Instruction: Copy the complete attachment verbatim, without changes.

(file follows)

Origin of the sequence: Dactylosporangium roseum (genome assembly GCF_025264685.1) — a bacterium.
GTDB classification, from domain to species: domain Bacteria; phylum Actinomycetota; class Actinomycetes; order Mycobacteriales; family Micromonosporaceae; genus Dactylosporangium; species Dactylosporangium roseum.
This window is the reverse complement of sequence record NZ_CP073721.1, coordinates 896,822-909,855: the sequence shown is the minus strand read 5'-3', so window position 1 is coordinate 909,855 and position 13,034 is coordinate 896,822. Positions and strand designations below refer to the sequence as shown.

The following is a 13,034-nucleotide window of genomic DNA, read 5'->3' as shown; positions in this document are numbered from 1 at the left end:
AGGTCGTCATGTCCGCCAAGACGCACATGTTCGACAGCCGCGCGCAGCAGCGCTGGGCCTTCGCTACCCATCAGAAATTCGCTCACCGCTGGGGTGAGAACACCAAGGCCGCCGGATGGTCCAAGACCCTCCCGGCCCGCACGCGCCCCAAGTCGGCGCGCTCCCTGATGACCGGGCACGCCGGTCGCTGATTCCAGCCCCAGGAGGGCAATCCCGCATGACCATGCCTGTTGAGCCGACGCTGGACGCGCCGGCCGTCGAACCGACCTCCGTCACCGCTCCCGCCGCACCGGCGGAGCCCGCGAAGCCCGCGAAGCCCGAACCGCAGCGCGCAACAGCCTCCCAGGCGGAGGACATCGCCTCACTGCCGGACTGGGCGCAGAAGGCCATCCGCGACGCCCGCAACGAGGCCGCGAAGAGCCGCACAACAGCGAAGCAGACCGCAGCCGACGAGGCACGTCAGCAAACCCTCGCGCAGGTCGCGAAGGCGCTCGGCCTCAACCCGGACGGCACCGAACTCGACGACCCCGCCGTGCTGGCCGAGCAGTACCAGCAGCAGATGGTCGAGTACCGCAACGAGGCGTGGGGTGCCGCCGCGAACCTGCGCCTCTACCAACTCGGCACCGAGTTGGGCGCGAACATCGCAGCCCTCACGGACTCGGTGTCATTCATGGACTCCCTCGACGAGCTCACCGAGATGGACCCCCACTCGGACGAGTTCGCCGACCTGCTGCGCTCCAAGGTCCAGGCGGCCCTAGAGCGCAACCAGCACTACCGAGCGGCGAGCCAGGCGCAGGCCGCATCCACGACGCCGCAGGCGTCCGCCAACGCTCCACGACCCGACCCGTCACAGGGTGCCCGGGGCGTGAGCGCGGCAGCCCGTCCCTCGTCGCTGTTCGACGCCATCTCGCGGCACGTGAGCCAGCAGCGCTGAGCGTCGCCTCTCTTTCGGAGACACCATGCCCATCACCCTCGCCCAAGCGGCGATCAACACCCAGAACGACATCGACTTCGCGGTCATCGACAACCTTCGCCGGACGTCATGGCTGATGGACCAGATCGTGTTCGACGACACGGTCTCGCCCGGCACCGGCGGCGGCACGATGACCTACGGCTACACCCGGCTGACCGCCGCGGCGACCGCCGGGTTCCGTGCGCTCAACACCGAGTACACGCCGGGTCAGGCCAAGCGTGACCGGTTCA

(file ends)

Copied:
Origin of the sequence: Dactylosporangium roseum (genome assembly GCF_025264685.1) — a bacterium.
GTDB classification, from domain to species: domain Bacteria; phylum Actinomycetota; class Actinomycetes; order Mycobacteriales; family Micromonosporaceae; genus Dactylosporangium; species Dactylosporangium roseum.
This window is the reverse complement of sequence record NZ_CP073721.1, coordinates 896,822-909,855: the sequence shown is the minus strand read 5'-3', so window position 1 is coordinate 909,855 and position 13,034 is coordinate 896,822. Positions and strand designations below refer to the sequence as shown.

The following is a 13,034-nucleotide window of genomic DNA, read 5'->3' as shown; positions in this document are numbered from 1 at the left end:
AGGTCGTCATGTCCGCCAAGACGCACATGTTCGACAGCCGCGCGCAGCAGCGCTGGGCCTTCGCTACCCATCAGAAATTCGCTCACCGCTGGGGTGAGAACACCAAGGCCGCCGGATGGTCCAAGACCCTCCCGGCCCGCACGCGCCCCAAGTCGGCGCGCTCCCTGATGACCGGGCACGCCGGTCGCTGATTCCAGCCCCAGGAGGGCAATCCCGCATGACCATGCCTGTTGAGCCGACGCTGGACGCGCCGGCCGTCGAACCGACCTCCGTCACCGCTCCCGCCGCACCGGCGGAGCCCGCGAAGCCCGCGAAGCCCGAACCGCAGCGCGCAACAGCCTCCCAGGCGGAGGACATCGCCTCACTGCCGGACTGGGCGCAGAAGGCCATCCGCGACGCCCGCAACGAGGCCGCGAAGAGCCGCACAACAGCGAAGCAGACCGCAGCCGACGAGGCACGTCAGCAAACCCTCGCGCAGGTCGCGAAGGCGCTCGGCCTCAACCCGGACGGCACCGAACTCGACGACCCCGCCGTGCTGGCCGAGCAGTACCAGCAGCAGATGGTCGAGTACCGCAACGAGGCGTGGGGTGCCGCCGCGAACCTGCGCCTCTACCAACTCGGCACCGAGTTGGGCGCGAACATCGCAGCCCTCACGGACTCGGTGTCATTCATGGACTCCCTCGACGAGCTCACCGAGATGGACCCCCACTCGGACGAGTTCGCCGACCTGCTGCGCTCCAAGGTCCAGGCGGCCCTAGAGCGCAACCAGCACTACCGAGCGGCGAGCCAGGCGCAGGCCGCATCCACGACGCCGCAGGCGTCCGCCAACGCTCCACGACCCGACCCGTCACAGGGTGCCCGGGGCGTGAGCGCGGCAGCCCGTCCCTCGTCGCTGTTCGACGCCATCTCGCGGCACGTGAGCCAGCAGCGCTGAGCGTCGCCTCTCTTTCGGAGACACCATGCCCATCACCCTCGCCCAAGCGGCGATCAACACCCAGAACGACATCGACTTCGCGGTCATCGACAACCTTCGCCGGACGTCATGGCTGATGGACCAGATCGTGTTCGACGACACGGTCTCGCCCGGCACCGGCGGCGGCACGATGACCTACGGCTACACCCGGCTGACCGCCGCGGCGACCGCCGGGTTCCGTGCGCTCAACACCGAGTACACGCCGGGTCAGGCCAAGCGTGACCGGTTCA